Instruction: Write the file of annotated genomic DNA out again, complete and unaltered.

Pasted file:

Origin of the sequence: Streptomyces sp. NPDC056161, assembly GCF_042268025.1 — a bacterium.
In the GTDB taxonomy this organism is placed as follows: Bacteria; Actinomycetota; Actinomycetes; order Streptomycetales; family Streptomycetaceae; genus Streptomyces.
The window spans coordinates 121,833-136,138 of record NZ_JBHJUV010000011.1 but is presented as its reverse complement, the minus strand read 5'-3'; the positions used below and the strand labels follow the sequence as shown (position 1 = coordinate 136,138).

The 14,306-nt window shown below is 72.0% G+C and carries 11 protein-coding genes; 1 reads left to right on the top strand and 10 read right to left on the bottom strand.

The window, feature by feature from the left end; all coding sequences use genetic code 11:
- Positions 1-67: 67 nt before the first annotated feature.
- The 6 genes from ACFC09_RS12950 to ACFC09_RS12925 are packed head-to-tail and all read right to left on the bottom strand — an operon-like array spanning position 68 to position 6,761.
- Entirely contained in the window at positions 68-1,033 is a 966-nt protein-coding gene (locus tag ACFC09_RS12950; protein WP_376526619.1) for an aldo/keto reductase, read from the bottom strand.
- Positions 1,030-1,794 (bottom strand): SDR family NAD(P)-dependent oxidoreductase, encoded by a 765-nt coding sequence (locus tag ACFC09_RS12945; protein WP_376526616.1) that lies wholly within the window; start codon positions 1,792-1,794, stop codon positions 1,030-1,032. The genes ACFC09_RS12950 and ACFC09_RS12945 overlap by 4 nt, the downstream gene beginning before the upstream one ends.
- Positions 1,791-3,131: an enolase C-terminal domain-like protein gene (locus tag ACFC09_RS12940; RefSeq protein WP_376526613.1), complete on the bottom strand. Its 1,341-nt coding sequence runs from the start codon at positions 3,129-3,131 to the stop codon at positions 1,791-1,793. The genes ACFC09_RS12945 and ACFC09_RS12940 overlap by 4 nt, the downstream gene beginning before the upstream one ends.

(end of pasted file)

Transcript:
Origin of the sequence: Streptomyces sp. NPDC056161, assembly GCF_042268025.1 — a bacterium.
In the GTDB taxonomy this organism is placed as follows: Bacteria; Actinomycetota; Actinomycetes; order Streptomycetales; family Streptomycetaceae; genus Streptomyces.
The window spans coordinates 121,833-136,138 of record NZ_JBHJUV010000011.1 but is presented as its reverse complement, the minus strand read 5'-3'; the positions used below and the strand labels follow the sequence as shown (position 1 = coordinate 136,138).

The 14,306-nt window shown below is 72.0% G+C and carries 11 protein-coding genes; 1 reads left to right on the top strand and 10 read right to left on the bottom strand.

The window, feature by feature from the left end; all coding sequences use genetic code 11:
- Positions 1-67: 67 nt before the first annotated feature.
- The 6 genes from ACFC09_RS12950 to ACFC09_RS12925 are packed head-to-tail and all read right to left on the bottom strand — an operon-like array spanning position 68 to position 6,761.
- Entirely contained in the window at positions 68-1,033 is a 966-nt protein-coding gene (locus tag ACFC09_RS12950; protein WP_376526619.1) for an aldo/keto reductase, read from the bottom strand.
- Positions 1,030-1,794 (bottom strand): SDR family NAD(P)-dependent oxidoreductase, encoded by a 765-nt coding sequence (locus tag ACFC09_RS12945; protein WP_376526616.1) that lies wholly within the window; start codon positions 1,792-1,794, stop codon positions 1,030-1,032. The genes ACFC09_RS12950 and ACFC09_RS12945 overlap by 4 nt, the downstream gene beginning before the upstream one ends.
- Positions 1,791-3,131: an enolase C-terminal domain-like protein gene (locus tag ACFC09_RS12940; RefSeq protein WP_376526613.1), complete on the bottom strand. Its 1,341-nt coding sequence runs from the start codon at positions 3,129-3,131 to the stop codon at positions 1,791-1,793. The genes ACFC09_RS12945 and ACFC09_RS12940 overlap by 4 nt, the downstream gene beginning before the upstream one ends.